Quote: "As you grow older, you'll see white men cheat black men every day of your life, but let me tell you something and don't you forget it - whenever a white man does that to a black man, no matter who he is, how rich he is, or how fine a family he comes from, that white man is trash." - Chapter 23 of To Kill a Mockingbird
Analysis: No matter a person's status or race, if they are racist or unscrupulous then they are still a bad person.

Quote: "Atticus, he was real nice"
"Most people are, Scout, when you finally see them." - Chapter 31 of To Kill a Mockingbird
Analysis: Here Scout is talking to Atticus about how Boo Radley turned out to be a very nice person, despite her originally thinking he was a monster. Atticus points out that most people turn out to be good once you get to know them and that it's usually prejudging people without knowing them that makes you dislike others.

Scout Finch Quotes From To Kill A Mockingbird

To Kill a Mockingbird is told from the perspective of a grown-up Scout looking back at her childhood and narrating. Therefore the quotes below attributed to Scout are both the quotes said by Scout as a child in To Kill a Mockingbird and the quotes said by the book's narrator.

Quote: "Until I feared I would lose it, I never loved to read. One does not love breathing." - Chapter 2 of To Kill a Mockingbird
Analysis: Often we don't appreciate something until it's gone or until we are close to losing it. Scout demonstrates this by referring to breathing because it is something we take for granted, yet if we could no longer breathe we would certainly miss it.

Quote: "Atticus told me to delete the adjectives and I'd have the facts." - Chapter 7 of To Kill a Mockingbird
Analysis: Adjectives can be used to spin the meaning of sentences. But by ignoring them you can get to the essential meaning and bare points of passages of text.

Quote: "I asked him to pass the damn ham, please" - Chapter 9 of To Kill a Mockingbird

Quote: "I was born good but had grown progressively worse every year." - Chapter 9 of To Kill a Mockingbird

Quote: "It was times like these when I thought my father, who hated guns and had never been to any wars, was the bravest man who ever lived." - Chapter 11 of To Kill a Mockingbird

Quote: "With him, life was routine; without him, life was unbearable." - Chapter 12 of To Kill a Mockingbird

Quote: "Atticus had said it was the polite thing to talk to people about what they were interested in, not about what you were interested in." - Chapter 15 of To Kill a Mockingbird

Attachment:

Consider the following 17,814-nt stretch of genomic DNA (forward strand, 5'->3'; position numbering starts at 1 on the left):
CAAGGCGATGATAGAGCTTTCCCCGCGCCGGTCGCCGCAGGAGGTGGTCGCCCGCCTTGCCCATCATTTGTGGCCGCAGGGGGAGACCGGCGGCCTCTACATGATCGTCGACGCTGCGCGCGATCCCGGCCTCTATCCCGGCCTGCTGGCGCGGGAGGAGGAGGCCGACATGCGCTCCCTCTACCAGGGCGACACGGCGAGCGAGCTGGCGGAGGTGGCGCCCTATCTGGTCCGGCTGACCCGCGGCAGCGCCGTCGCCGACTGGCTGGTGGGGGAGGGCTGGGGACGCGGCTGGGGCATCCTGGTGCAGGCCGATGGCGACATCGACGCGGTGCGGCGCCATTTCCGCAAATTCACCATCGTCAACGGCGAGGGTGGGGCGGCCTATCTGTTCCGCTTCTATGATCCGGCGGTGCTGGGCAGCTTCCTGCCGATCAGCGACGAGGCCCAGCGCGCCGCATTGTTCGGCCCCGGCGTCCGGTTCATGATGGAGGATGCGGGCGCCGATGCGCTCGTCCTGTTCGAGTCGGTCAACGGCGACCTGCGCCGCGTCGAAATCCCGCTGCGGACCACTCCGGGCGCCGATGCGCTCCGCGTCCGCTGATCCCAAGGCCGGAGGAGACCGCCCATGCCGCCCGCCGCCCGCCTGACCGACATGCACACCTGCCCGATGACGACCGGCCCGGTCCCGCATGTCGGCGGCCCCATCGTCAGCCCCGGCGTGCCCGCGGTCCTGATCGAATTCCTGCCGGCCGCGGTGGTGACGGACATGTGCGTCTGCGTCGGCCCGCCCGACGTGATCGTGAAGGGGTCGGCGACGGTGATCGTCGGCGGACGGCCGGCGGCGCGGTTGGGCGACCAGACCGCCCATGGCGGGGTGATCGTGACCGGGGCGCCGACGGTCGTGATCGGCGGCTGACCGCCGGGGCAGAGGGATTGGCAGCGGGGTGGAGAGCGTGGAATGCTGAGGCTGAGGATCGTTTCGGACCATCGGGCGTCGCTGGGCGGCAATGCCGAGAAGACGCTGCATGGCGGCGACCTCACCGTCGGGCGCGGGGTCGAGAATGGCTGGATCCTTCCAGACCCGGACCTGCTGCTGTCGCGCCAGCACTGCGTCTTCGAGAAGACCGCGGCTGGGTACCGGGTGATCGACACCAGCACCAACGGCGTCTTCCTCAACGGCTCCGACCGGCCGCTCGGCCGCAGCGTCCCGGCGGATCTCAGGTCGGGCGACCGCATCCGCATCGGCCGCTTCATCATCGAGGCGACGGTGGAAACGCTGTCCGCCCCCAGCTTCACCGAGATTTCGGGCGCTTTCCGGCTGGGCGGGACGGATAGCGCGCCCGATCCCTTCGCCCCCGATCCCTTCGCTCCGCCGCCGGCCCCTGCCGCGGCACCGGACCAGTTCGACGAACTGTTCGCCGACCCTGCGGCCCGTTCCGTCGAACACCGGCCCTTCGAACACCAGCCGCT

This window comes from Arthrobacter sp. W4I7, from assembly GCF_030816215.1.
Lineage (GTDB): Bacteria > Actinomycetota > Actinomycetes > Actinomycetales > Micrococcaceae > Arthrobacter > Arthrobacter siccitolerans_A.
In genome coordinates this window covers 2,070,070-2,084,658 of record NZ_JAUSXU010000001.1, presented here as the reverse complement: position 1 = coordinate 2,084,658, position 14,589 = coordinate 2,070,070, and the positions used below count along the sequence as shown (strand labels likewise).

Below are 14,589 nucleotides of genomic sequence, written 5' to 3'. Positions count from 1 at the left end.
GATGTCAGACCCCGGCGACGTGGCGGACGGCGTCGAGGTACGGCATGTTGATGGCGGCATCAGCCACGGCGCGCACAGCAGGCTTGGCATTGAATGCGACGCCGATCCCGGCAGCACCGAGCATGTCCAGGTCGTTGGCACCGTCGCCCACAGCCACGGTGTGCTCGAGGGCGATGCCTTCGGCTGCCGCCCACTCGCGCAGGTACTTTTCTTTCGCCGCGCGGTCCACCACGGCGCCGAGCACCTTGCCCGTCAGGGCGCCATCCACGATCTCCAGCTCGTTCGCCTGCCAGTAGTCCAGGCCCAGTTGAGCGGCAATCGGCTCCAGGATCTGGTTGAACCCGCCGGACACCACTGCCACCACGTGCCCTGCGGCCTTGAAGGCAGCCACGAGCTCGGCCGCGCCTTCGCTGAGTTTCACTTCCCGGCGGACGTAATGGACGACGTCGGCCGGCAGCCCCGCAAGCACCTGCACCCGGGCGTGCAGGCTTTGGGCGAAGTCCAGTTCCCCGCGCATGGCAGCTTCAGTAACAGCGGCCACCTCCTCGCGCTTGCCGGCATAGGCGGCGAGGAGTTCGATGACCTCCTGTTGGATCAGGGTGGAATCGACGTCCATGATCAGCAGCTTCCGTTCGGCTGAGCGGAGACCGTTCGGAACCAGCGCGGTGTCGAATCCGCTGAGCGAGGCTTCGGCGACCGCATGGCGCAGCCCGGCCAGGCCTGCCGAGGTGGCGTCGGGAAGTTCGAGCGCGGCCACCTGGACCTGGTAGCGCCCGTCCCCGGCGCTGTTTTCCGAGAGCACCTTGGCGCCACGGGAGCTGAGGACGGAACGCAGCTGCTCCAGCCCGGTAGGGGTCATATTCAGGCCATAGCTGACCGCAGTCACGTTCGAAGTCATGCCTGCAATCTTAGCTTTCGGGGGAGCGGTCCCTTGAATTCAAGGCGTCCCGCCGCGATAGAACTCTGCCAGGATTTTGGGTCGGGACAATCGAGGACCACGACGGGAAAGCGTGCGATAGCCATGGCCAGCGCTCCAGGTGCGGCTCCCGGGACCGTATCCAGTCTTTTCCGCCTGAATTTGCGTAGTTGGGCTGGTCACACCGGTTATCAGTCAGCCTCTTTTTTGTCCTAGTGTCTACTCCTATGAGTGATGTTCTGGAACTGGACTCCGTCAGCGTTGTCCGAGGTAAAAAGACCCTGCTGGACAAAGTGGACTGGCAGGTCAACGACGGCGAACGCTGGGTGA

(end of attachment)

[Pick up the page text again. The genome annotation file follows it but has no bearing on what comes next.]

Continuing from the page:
Analysis: It is good manners to be considerate of other people and take an interest in what they care about instead of just pushing your own interests on them.

Quote: "I think there's just one kind of folks. Folks." - Chapter 23 of To Kill a Mockingbird
Analysis: We should not believe that other people are so different to us just because because they are of another race, like Tom Robinson, or because we do not know them well, like Boo Radley. It's better to have an inclusive attitude than an "us vs them" mindset.

Quote: "One time Atticus said you never really knew a man until you stood in his shoes and walked around in them." - Chapter 31 of To Kill a Mockingbird
Analysis: This quote underlines the value of empathy, a frame of mind that speaks of compassion towards other people and understanding of what they are going through in life.

Jem Finch Quotes From To Kill A Mockingbird

Quote: "Atticus says you can choose your friends but you sho' can't choose your family, an' they're still kin to you no matter whether you acknowledge 'em or not, and it makes you look right silly when you don't." - Chapter 23 of To Kill a Mockingbird

Quote: "If there's just one kind of folks, why can't they get along with each other? If they're all alike, why do they go out of their way to despise each other? Scout, I think I'm beginning to understand something. I think I'm beginning to understand why Boo Radley's stayed shut up in the house all this time... it's because he wants to stay inside." - Chapter 23 of To Kill a Mockingbird
Analysis: Jem couldn't understand why people would want to have hatred and prejudice towards each other. Thus he began to see why Boo Radley would want to stay inside his home to get away from people who harboured these kinds of sentiments.

Miss Maudie Quotes From To Kill A Mockingbird

Quote: "There are just some kind of men who - who're so busy worrying about the next world they've never learned to live in this one, and you can look down the street and see the results." - Chapter 5 of To Kill a Mockingbird
Analysis: Some people are more interested in worrying about religion and keeping religious rules than they are about caring about the lives and well-being of the people around them. This can lead to the kind of problems we see in the world around us.

Quote: "You are too young to understand it ... but sometimes the Bible in the hand of one man is worse than a whiskey bottle in the hand of - oh, of your father." - Chapter 5 of To Kill a Mockingbird
Analysis: Religiosity in some people can lead to injustices and bad outcomes because of the way bad people can interpret the bible and use it for their own aims. This can have a worse effect on the world than even something as bad as alcoholism in a good person.